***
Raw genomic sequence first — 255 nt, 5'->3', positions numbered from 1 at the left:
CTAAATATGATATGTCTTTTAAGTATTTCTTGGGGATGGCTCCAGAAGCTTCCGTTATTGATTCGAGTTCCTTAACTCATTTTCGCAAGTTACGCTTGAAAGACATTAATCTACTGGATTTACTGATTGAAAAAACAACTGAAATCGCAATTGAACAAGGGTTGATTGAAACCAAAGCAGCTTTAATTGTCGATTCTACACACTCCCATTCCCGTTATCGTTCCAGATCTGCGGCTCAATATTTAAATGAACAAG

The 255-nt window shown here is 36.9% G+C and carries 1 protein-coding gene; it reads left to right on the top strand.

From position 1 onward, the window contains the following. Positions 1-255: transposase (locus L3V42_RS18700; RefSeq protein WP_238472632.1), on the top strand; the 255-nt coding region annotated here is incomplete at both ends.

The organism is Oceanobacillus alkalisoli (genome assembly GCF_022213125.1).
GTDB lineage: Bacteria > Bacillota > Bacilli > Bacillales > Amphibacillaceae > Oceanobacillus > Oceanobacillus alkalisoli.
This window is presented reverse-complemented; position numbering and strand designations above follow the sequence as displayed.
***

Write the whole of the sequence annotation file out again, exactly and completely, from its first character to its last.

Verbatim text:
Raw genomic sequence first — 255 nt, 5'->3', positions numbered from 1 at the left:
CTAAATATGATATGTCTTTTAAGTATTTCTTGGGGATGGCTCCAGAAGCTTCCGTTATTGATTCGAGTTCCTTAACTCATTTTCGCAAGTTACGCTTGAAAGACATTAATCTACTGGATTTACTGATTGAAAAAACAACTGAAATCGCAATTGAACAAGGGTTGATTGAAACCAAAGCAGCTTTAATTGTCGATTCTACACACTCCCATTCCCGTTATCGTTCCAGATCTGCGGCTCAATATTTAAATGAACAAG

The 255-nt window shown here is 36.9% G+C and carries 1 protein-coding gene; it reads left to right on the top strand.

From position 1 onward, the window contains the following. Positions 1-255: transposase (locus L3V42_RS18700; RefSeq protein WP_238472632.1), on the top strand; the 255-nt coding region annotated here is incomplete at both ends.

The organism is Oceanobacillus alkalisoli (genome assembly GCF_022213125.1).
GTDB lineage: Bacteria > Bacillota > Bacilli > Bacillales > Amphibacillaceae > Oceanobacillus > Oceanobacillus alkalisoli.
This window is presented reverse-complemented; position numbering and strand designations above follow the sequence as displayed.